Tests show key turning point on seventh dayTop News | Maisy Mok 1 Apr 2020
An animal experiment has shown that the seventh day of coronavirus infections is a turning point, top microbiologist Yuen Kwok-yung said yesterday.
Yuen and his University of Hong Kong team developed a hamster experiment modeled after humans and results showed that the viral load decreased on the seventh day as they developed antibodies.
In view of the study's results, Yuen suggested that if there are insufficient isolation facilities, young and healthy patients can be moved to second-line isolation wards on the seventh day.
The experiment's 45 Golden Syrian hamster subjects initially saw symptoms like heavy breathing and lymph atrophy, but developed a high concentration of neutralizing antibodies on the seventh day, continuing to the fourteenth day.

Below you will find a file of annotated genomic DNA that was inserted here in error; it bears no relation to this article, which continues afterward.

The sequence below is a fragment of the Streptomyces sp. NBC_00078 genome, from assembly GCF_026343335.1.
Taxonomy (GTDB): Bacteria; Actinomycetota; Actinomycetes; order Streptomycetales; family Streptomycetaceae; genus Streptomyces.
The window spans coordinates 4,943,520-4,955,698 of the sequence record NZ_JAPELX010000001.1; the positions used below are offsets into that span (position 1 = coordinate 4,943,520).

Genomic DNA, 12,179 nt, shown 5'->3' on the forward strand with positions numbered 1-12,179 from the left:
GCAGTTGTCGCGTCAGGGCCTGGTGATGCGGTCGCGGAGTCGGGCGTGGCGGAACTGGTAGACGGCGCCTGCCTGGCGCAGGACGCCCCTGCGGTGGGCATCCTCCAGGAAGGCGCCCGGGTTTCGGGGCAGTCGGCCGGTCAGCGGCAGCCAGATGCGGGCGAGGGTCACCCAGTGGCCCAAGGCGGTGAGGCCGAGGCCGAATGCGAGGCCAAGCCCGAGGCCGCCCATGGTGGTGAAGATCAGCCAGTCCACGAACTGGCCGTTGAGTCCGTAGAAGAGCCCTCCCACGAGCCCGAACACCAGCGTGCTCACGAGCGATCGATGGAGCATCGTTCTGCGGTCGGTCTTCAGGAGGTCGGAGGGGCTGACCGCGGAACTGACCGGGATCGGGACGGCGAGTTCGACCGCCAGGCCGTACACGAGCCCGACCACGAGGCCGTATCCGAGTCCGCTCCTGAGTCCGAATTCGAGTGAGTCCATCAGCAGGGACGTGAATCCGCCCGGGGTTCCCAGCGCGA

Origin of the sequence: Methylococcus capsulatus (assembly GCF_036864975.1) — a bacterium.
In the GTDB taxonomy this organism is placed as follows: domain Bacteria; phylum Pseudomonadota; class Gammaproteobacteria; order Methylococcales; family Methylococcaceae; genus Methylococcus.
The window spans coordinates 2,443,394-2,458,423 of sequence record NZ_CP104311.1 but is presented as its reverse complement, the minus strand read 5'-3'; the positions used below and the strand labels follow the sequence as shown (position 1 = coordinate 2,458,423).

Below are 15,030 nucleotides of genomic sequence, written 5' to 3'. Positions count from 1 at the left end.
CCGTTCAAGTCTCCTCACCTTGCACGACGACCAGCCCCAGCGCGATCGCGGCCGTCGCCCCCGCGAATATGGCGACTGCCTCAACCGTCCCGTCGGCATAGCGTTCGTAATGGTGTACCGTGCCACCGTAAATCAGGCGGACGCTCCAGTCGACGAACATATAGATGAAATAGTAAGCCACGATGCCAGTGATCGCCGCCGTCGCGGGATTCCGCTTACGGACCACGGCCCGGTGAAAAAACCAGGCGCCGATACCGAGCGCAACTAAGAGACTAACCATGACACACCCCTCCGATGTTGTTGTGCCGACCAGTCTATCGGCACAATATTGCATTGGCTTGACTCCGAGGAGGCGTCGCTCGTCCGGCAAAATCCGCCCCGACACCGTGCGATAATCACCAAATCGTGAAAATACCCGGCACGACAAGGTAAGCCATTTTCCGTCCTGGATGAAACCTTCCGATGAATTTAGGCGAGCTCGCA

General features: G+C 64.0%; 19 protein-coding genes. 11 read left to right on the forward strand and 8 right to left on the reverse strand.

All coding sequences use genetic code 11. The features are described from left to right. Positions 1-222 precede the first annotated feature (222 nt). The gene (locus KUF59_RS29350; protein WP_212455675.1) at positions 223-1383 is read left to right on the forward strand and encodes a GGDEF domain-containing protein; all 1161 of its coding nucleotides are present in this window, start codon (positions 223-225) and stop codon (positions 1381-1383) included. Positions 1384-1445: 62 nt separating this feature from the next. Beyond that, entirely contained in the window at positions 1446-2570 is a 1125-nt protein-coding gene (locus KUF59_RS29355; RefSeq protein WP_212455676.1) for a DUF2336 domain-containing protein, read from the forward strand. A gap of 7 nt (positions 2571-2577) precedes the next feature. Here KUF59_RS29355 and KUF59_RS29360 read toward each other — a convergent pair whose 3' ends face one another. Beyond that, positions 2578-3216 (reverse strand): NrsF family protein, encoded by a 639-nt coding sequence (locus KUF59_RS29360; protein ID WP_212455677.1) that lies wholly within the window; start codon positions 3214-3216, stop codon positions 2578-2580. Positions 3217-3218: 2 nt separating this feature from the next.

"We took their blood serum from day fourteen and gave it to other new hamsters those hamsters with neutralizing antibodies showed lower viral loads than hamsters without," said Jasper Chan Fuk-woo, clinical assistant professor.
Meanwhile, infectious disease expert Ho Pak-leung yesterday warned that cough droplets can travel up to eight meters in humid weather, citing findings by Massachusetts Institute of Technology researchers.
The study published in The Journal of the American Medical Association last week found that Covid-19 droplets ejected from coughs in the form of a puff-like gas cloud could reach a distance of seven to eight meters in a hot and moist environment.
Ho suggested people order takeouts instead of dining in to decrease chances of contamination, especially in poorly-ventilated eateries.
"Even if dining in, you should avoid talking once you take off the mask," he said yesterday.
He added that Hong Kong's high humidity also means that droplets can travel like "the speed of a race car" at 30 meters per second.
He also called for greater transparency in testing results and the number of cases at each hospital so scientific preventive measures can be taken.